Please read the late submission and collaboration policy on the course website:
All code will be tested on Anaconda for Python 3.6, available from https://www.anaconda.com/download.
This problem set is provided as a ZIP file. You are reading the main problem set PDF in the root pset4/ directory. Look in the pset4/code sub-directory for code for different problems, with data in pset4/code/inputs. You will be required to modify and fill-in various functions in the .py files in the code directory. Running this code (e.g., with python ./prob2.py and so on) will create output images in the pset4/code/outputs directory.
Complete the code files in pset4/code/ by filling out the required functions.
Run each program to generated output images in pset4/code/outputs directory.
Create a PDF report file created with LATEX. Use the template provided on the course website (scroll down to the resources section at the bottom). In particular, make sure you fill out your name/wustl key (top of the .tex file) to populate the page headers. Also fill out the final information section describing how long the problem set took you, who you collaborated / discussed the problem set with, as well as any online resources you used.
The main body of the report should contain responses to the math questions, and also include results and figures for the programming questions as asked for. These figures will often correspond to images generated by your python code in the pset4/code/outputs/ directory.
Place this report file as solution.pdf in the root pset4/ directory.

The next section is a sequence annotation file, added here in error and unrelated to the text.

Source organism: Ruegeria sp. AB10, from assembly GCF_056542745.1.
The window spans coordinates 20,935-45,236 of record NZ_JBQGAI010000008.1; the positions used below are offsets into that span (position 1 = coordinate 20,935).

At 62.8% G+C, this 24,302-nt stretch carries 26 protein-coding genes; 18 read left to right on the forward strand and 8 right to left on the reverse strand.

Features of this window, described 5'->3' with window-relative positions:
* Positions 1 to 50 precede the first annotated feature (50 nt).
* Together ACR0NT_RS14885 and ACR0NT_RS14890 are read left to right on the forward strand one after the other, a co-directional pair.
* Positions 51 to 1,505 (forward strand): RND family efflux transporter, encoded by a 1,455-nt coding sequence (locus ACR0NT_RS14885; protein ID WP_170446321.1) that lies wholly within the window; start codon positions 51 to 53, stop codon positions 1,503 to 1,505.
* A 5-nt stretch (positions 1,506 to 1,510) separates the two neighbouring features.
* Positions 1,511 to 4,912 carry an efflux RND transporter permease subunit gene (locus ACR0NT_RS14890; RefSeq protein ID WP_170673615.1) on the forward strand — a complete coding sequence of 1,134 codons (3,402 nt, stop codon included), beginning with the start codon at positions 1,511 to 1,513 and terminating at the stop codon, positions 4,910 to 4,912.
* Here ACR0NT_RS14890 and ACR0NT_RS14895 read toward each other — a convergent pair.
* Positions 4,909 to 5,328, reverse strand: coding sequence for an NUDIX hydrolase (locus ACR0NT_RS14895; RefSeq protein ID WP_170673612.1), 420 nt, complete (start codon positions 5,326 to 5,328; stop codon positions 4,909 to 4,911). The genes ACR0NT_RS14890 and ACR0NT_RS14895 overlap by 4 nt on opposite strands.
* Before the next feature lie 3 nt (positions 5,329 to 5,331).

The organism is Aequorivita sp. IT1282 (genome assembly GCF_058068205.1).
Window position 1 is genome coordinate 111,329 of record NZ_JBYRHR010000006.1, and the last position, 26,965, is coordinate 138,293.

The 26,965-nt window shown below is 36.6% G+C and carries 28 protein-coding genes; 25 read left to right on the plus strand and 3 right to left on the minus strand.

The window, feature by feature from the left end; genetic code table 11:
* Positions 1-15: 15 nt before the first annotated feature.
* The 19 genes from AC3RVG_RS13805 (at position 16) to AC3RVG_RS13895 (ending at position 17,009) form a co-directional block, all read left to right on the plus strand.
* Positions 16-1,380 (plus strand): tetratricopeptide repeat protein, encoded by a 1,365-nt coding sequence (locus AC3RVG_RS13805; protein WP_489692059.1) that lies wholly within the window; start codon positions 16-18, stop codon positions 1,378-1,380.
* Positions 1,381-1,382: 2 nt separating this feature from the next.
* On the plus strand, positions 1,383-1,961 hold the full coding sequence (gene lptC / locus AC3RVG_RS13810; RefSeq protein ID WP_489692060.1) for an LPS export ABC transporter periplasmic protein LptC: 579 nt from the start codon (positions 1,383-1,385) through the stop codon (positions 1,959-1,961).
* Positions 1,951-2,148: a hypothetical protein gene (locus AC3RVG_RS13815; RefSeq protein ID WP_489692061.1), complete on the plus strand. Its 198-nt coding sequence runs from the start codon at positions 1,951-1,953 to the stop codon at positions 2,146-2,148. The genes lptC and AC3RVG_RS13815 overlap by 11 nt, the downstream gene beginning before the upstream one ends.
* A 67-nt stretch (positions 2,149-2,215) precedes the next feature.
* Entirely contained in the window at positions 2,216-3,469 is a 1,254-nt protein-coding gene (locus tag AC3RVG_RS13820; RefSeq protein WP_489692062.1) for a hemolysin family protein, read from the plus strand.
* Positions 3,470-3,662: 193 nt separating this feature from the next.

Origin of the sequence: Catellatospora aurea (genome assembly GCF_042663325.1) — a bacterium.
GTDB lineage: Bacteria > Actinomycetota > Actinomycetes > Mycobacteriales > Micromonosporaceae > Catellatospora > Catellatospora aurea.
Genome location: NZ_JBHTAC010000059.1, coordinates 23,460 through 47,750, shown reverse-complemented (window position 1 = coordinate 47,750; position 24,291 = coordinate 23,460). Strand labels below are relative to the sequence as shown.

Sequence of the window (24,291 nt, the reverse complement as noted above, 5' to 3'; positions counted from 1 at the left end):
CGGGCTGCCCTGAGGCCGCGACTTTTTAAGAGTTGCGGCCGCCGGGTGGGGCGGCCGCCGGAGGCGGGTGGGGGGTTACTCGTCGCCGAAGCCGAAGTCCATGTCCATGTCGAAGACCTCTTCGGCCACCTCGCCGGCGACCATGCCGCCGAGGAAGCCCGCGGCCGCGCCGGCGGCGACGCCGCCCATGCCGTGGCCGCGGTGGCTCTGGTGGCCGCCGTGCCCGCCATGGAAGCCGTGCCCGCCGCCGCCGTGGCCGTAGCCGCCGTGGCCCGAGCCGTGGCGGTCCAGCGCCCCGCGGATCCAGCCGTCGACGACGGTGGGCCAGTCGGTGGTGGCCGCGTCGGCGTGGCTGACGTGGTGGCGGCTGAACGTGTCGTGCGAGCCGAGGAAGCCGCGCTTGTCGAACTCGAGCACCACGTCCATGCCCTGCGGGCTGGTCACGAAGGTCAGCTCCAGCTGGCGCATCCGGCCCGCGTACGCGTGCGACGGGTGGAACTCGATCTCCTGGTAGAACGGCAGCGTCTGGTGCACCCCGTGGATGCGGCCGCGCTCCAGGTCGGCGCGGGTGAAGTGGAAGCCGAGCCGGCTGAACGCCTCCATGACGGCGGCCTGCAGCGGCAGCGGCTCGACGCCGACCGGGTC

Then, zip all the contents and sub-directories of pset4/ into a single ZIP file, and upload it to blackboard.
is the 3 3
is a 3-
Consider a pair of cameras with projection matrices K[Ij0] and K[Ijt], where I
identity matrix, 0
dimensional all zeros vector, t is a three dimensional vector representing translation, and both share the intrinsic matrix,
f 0 0
K = 6 0 f 0 7 ;
0 0 1
i.e., they have a focal length of f in pixels, and we are assuming that image co-ordinates are zero-centered.
Consider the horizontal stereo case, where t = [ tx; 0; 0]T (where tx > 0), that is the second camera is shifted “right” by tx (in world length units, say meters). Show that if a point in the world projects to (x; y) in camera 1 and (x0 ; y0 ) in camera 2, then y0 = y, x0 x, and that the disparity d is given by
d = x x0 = fZtx ;
where Z is the depth (i.e., distance in the view direction from the camera center, or z co-ordinate) of the world point (in meters). (10 points).
Assuming the same pair of camera projection matrices as in part (a), and consider a set of 3D world points that lie on a plane such that the world co-ordinates (X; Y; Z) for all points satisfy the equation X + Y + Z = k for some plane parameters ( ; ; ; k). Show that for all such points, the disparity d is a linear function of the projected (left) image co-ordinates (x; y), as d = ax + by + c. Derive an expression for (a; b; c) in terms of the world plane parameters ( ; ; ; k)
and the camera parameters f; tx. (10 points).
Now, consider the problem when the second camera has a translation vector t = [0; 0; tz]T (where tx > 0). For this case, derive expressions for the projected location (x0 ; y0 ) in camera 2 in terms of the location (x; y) in camera 1, and the depth of the point Z (from the center of camera 1). Assuming that Z tz for it to be visible in both cameras, what are the set of possible co-ordinates (x0 ; y0 ) that could match to (x; y) (this is when you don’t know the depth Z) ? (10 points).
PROBLEM 2 (Total: 15 points)